Leading up to Wednesday's Game 1, Puck Daddy is previewing every facet of the Stanley Cup Final between the Chicago Blackhawks and Boston Bruins — on the ice and off the ice.
I can think of numerous instances in which I would vastly prefer having Jonathan Toews as my team captain to Zdeno Chara. In games where overseriousness is a plus, Toews would be a boon. In some sort of team staring competition -- say, a boys vs. girls game of "Honey, if you love me, won't you please smile?"-- the uncrackable Jonathan Toews is my captain, hands down.
Similarly, Zdeno Chara is my captain, without hesitation, in several situations. Off the top of my head: water polo in the shallow end of a pool.
But when it comes to hockey, where these gentlemen serve as captains of the two Stanley Cup finalists, it's a tougher call. They're both fantastic hockey players, each among the best at what he does in the world. Both have already proven that they can captain a Stanley Cup squad. And if we're being honest, leadership is extraordinarily difficult to measure, let alone compare.
Yet that's precisely what we're here to do. So which Conference champion is led into battle by the superior captain?
Amazingly, there were some in Boston advocating that Zdeno Chara be stripped of the captaincy earlier this postseason. When Chara opted not to speak to the media prior to Game 7 of the first round versus the Toronto Maple Leafs, James Murphy said it was time to give the C to Patrice Bergeron.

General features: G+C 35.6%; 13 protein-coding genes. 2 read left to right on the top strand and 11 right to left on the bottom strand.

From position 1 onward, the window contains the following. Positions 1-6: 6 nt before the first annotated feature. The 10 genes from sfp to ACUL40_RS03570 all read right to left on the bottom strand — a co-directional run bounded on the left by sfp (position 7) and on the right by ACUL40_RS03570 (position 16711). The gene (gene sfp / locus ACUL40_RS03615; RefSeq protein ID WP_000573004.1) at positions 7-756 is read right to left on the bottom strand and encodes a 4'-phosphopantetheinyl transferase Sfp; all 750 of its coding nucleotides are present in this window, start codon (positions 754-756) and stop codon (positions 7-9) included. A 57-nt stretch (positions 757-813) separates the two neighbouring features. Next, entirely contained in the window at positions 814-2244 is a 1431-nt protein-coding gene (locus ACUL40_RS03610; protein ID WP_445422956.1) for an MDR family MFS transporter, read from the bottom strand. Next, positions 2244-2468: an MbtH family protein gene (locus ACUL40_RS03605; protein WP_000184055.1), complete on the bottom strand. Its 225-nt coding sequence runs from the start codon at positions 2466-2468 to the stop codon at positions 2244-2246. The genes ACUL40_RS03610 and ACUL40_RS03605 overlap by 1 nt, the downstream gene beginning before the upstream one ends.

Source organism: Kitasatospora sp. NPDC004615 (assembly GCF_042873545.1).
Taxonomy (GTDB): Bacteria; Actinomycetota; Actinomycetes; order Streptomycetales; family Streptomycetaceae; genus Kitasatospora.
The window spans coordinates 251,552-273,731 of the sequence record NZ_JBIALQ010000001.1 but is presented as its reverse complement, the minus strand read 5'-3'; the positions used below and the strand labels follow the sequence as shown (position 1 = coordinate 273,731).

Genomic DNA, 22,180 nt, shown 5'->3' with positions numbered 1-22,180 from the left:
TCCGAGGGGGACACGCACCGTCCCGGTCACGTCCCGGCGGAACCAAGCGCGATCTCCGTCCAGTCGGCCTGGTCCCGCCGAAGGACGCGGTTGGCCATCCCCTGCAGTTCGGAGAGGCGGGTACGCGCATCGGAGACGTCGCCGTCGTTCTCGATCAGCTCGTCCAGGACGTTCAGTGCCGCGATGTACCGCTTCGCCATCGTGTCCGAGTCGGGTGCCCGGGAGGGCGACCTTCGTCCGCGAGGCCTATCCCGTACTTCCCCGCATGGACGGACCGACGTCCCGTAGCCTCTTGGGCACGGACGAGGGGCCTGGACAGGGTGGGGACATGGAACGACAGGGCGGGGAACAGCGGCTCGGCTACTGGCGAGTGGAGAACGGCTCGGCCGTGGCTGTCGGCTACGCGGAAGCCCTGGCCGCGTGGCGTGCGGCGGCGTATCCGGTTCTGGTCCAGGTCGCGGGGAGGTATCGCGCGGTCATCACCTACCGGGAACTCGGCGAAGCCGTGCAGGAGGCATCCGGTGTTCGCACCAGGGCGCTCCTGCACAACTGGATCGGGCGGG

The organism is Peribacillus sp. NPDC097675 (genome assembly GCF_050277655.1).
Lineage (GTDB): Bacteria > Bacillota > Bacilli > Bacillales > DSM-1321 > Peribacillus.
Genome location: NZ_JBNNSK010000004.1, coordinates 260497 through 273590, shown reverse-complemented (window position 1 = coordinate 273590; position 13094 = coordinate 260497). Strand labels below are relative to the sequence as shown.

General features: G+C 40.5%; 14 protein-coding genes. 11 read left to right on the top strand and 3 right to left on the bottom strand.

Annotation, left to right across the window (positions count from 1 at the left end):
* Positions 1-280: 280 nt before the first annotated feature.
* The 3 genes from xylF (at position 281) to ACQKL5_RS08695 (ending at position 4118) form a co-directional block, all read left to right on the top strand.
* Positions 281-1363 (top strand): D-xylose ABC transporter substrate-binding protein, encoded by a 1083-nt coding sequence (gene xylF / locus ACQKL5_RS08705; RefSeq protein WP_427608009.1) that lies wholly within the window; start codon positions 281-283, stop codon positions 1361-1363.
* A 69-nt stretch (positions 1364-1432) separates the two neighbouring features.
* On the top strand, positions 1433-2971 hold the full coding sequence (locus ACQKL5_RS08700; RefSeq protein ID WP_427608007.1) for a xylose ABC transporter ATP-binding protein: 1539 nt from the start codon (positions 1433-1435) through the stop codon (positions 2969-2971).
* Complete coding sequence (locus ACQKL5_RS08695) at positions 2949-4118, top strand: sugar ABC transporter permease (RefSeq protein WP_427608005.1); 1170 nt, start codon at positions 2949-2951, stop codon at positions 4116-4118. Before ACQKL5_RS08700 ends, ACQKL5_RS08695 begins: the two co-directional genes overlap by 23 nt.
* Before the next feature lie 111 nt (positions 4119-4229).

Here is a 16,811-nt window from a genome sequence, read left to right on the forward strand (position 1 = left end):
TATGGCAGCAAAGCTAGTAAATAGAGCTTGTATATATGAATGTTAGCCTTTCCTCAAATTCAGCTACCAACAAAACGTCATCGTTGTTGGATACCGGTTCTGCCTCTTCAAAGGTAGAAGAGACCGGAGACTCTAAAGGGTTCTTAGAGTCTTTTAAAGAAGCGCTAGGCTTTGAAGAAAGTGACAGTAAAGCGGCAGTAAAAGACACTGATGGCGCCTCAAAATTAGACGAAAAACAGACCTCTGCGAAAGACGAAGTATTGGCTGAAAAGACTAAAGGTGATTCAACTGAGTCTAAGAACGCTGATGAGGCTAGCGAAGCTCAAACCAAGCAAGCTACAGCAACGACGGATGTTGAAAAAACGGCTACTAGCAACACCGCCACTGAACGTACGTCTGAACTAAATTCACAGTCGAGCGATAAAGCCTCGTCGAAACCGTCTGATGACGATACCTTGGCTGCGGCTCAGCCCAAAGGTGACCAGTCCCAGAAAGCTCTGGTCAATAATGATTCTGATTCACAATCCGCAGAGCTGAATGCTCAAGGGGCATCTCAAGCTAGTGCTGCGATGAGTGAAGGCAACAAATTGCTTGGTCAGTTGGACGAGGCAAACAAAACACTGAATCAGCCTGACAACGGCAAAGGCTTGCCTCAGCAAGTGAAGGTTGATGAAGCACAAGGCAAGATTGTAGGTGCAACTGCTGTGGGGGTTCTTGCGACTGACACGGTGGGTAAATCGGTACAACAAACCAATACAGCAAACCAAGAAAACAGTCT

"Not surprised Chara wasn't one of Bruins to address media prior to Game 7," he tweeted. "Not acting like captain on and off ice."
It's true that Chara, much like the several of the NHL's captains who grew up speaking a different language than the journalists looking to mine a national story from the stuff he says, isn't the chattiest of captains. But thankfully, his teammates don't draw inspiration from how well he shoots the breeze with ESPN analysts. They draw inspiration from the other stuff he does, like play incredible hockey and keep himself nude photo fit.
We turn to Stanley Cup of Chowder for more:
Taking fitness to the extreme, solidifying the back end, shutting down opposing scorers, and coming up with huge efforts when it matters most. And that's all supposed to be null and void because he's not quick with a quip?
Chara is an excellent teammate, a terrific defenseman, and a fantastic captain.
Pretty much. For further evidence, consider that Chara has just led the Bruins to their second Stanley Cup Final in three years. That was quite captainly of him.
We all know precisely what kind of captain Jonathan Toews is, along with what kind of sleeper, ice cream orderer, and hat-wearer he is: the intense kind. This dude takes his captaincy the way he takes his steak: seriously.
Toews has been lauded for his leadership since he arrived in the league. Hell, he enters this series nominated for a leadership award, and deservedly so. The Blackhawks' captain since 2008, Toews does everything you want a captain to do: he plays extraordinary two-way hockey, backchecking, scoring, fighting, grimacing, and working his tail off shift after shift. He's a complete hockey player, which means, as examples go, there's something for everybody.
If there's a knock against Toews, it's that he can be too intense. We saw it at times against Detroit, when his frustration boiled over and he took some silly penalties. But saying someone is too intense is like answering "I work too hard" when you're asked about your biggest flaw in a job interview. Better than that the alternative.
Again, leadership is an intangible. It's nigh impossible to get a handle on it, let alone juxtapose it with someone else's. But Jonathan Toews is basically a paragon of it, so we'll give him the slight edge.
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